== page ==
Light therapy dog

Light Therapy Treatment for Pets – Red Light Therapy Guide.

Cat with crutch
Poor Little Guy ! Where did he get his crutches !!!

Maybe unsurprisingly light therapy is widely used in the treatment of animals. Since the mid 1980s infrared and red light therapy has been used in the veterinary world for treating pets and domestic animals. Furry or feathered, large or small, light therapy has been used over the years to treat them all.

The tissues and cells of the body absorb the light at specific red and infrared wavelengths. Visible red light is absorbed by the skin layers and can be used for treating wounds and infections. Infrared light penetrates into ligaments,
 joints and bones.

Please Understand this First.

We all love our pet animals and don’t want to see them in pain and distress, that’s a given.   And you arrived here reading this article because you are a good and concerned pet owner looking for a solution for the problem that your pet is suffering from.

That’s great and light therapy for pets is great too, but has it’s limitations, especially when dealing with pets.

The first thing to understand about most light therapy treatments (the exception being SAD light therapy) is that the light must reach and penetrate the skin.  If the light does not penetrate the skin there will be absolutely zero chance of a good treatment outcome. 

So unfortunately furry pet owners have a decision to make that involves buying electric clippers at the same time as the light therapy machine.

There are lots of light devices on the market for pain management in humans that work very well. and there is no reason to believe that they would not work equally well on animals. But unless you are prepared to shave the treatment area on your furry pet you are wasting your time, and your money.

You will find light therapy devices marketed specifically for the treatment of animals, but the same observation is true. The light must reach the skin.

How does Light Treatment for Pets work?

To explain briefly: 

Cellular: Light stimulates the release of adenosine triphosphate (ATP). ATP helps to carry energy to cells and provides the chemical energy that drives the reactions in the cell. Increases in ATP allow cells to use nutrients faster and get rid of waste products faster.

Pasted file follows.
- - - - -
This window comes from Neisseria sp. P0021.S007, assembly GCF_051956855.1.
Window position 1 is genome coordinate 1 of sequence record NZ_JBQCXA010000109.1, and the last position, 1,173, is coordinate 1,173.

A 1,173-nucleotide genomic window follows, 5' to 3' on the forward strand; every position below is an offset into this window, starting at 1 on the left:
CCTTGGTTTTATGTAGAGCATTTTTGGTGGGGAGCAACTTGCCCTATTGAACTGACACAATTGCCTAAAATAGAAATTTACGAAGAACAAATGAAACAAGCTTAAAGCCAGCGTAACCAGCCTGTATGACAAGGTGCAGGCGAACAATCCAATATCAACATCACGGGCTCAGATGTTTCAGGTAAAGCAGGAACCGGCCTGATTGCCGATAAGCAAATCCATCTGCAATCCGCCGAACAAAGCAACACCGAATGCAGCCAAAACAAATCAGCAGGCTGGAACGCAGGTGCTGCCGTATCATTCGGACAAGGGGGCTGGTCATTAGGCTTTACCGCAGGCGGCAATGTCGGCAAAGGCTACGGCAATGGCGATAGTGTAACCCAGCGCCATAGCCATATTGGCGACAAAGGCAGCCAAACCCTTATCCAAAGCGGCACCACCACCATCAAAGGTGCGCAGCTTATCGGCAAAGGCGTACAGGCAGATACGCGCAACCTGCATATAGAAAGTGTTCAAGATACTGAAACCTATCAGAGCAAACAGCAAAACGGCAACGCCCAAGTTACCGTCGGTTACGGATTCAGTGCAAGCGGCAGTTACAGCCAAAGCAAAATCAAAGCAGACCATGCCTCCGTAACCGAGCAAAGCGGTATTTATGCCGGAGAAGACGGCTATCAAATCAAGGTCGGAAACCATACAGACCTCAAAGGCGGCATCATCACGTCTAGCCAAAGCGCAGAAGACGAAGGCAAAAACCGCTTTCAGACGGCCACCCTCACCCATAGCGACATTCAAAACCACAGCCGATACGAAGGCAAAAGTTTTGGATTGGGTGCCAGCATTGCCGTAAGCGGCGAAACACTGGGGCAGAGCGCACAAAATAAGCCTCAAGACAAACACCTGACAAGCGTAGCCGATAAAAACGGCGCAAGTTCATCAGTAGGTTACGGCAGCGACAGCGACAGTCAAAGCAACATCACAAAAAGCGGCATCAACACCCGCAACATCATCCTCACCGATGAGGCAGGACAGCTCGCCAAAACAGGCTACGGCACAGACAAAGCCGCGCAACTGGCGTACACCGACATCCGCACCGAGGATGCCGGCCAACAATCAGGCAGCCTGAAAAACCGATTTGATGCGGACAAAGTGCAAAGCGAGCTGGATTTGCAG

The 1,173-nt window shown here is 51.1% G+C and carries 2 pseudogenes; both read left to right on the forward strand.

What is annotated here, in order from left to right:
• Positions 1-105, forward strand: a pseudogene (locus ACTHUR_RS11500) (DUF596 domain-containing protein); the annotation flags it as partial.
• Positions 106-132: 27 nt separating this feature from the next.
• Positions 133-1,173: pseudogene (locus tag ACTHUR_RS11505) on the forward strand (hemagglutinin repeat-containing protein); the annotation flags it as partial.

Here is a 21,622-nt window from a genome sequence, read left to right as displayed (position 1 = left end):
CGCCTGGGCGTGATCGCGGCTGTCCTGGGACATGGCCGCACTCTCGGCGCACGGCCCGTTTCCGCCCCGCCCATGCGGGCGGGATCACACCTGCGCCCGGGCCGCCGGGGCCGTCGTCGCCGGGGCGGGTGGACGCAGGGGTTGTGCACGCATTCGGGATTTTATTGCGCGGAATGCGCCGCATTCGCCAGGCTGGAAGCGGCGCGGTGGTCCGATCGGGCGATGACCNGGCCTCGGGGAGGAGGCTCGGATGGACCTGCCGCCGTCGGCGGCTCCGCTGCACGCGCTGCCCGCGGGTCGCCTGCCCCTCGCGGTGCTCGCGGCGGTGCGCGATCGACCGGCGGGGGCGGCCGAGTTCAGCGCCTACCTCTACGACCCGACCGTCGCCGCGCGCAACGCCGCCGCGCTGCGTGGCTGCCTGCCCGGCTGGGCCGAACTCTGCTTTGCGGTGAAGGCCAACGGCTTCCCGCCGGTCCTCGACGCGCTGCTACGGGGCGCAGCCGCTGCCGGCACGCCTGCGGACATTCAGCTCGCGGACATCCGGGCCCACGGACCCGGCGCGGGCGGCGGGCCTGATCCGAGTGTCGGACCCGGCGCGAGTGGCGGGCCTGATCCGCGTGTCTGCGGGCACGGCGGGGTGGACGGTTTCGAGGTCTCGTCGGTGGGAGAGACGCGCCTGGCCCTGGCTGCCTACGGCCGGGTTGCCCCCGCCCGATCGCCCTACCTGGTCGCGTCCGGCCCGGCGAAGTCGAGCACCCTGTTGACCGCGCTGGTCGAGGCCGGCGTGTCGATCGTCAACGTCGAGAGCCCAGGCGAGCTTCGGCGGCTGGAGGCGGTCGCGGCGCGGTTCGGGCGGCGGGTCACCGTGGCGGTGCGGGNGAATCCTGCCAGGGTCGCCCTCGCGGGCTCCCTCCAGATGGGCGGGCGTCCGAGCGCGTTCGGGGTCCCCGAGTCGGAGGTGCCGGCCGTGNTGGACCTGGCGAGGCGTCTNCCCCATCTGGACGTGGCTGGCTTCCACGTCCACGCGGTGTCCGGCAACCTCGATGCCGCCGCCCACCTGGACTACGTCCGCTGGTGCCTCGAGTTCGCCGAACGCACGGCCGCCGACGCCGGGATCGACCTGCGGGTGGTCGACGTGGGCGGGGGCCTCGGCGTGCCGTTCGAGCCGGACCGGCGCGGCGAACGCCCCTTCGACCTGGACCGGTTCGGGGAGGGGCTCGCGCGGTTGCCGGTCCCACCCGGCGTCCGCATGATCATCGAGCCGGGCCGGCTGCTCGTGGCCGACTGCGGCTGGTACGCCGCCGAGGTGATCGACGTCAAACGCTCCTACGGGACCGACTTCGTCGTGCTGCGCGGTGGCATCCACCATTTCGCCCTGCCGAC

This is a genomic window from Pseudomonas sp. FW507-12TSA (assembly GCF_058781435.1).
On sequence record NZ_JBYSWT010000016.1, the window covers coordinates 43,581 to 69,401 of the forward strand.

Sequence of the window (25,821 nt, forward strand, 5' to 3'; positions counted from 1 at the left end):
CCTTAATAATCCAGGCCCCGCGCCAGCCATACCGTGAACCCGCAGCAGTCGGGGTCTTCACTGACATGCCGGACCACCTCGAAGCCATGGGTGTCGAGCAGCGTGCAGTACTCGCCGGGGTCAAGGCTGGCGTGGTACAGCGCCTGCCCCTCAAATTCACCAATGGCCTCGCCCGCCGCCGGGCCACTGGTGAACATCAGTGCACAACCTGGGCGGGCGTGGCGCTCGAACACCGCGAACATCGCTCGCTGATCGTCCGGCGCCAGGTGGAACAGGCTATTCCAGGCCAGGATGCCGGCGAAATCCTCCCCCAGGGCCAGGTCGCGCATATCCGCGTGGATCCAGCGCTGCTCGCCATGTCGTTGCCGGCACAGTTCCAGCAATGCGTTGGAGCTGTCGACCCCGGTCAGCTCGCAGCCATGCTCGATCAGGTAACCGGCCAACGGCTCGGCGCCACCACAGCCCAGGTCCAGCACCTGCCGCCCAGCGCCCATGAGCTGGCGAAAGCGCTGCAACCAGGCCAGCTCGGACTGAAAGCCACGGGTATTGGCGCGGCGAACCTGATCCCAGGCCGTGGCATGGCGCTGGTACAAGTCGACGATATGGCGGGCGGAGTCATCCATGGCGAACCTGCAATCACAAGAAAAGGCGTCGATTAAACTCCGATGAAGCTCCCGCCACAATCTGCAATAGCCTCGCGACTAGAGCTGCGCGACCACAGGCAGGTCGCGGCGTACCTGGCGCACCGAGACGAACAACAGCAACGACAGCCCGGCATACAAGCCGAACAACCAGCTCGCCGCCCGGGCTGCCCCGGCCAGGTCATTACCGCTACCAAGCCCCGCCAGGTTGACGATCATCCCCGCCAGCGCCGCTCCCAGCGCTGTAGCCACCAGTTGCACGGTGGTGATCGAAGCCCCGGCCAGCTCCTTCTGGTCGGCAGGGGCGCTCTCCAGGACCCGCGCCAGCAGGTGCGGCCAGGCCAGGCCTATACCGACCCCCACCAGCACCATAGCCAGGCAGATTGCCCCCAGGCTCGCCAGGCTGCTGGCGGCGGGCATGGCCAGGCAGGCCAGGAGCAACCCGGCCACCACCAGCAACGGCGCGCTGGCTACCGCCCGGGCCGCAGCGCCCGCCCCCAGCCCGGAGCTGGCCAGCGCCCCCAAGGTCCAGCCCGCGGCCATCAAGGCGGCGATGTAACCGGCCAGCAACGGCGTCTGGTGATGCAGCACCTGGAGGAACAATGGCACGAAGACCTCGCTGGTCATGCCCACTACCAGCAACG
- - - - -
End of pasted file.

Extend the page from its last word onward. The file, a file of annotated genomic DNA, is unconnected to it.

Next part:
Collagen: Studies show that LEDs stimulate the production of collagen. Collagen is an essential protein used to repair damaged tissue. It is the most common protein found in the body. It has been cited that by increasing collagen production, less scar tissue is formed at the damaged site.

Circulation
: LEDs at specific wavelength increase circulation almost immediately. By helping to generate an increase in blood flow to the treatment areas the light therapy normalizes and heals injured cells. By increasing blood flow more oxygen and nutrients are transported to the affected area, and waste products taken away. Light also stimulates the production of Nitric Oxide which assists with keeping blood vessels elastic and flexible.

Lymphatic: Edema has two components, liquid and protein. Researchers have shown that the lymph diameter and the flow of the lymph system can be nearly doubled with the use of light therapy. This means that both parts of edema can be eliminated at a much faster rate to relieve the appearance of swelling.

Nerve Tissue: 
Light stimulates the release of endorphins which are the body’s own long term pain fighting chemicals. Studies also show it may also improve peripheral neuropathies in the same way.

Wound Healing
: Light stimulates the production of phagocyte cell they are effectively scavenge the dead or degenerated cells. This is an important in fighting the infection process. Infection elimination must occur before the healing process can take place. Fibroblasts are found in the connective tissue and can form underlying layers of collagen. Light also stimulates fibroblastic activities that help in the repair process.

We have written a very detailed easy to understand article about the mechanism of red light therapy here >>.

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Scientific Review Papers
Equine wound healing: influence of low level laser therapy on an equine metacarpal wound healing model
Low-intensity laser light-induced closure of a chronic wound in a dog.
Efficacy of low-level laser therapy on hair regrowth in dogs with noninflammatory alopecia: a pilot study.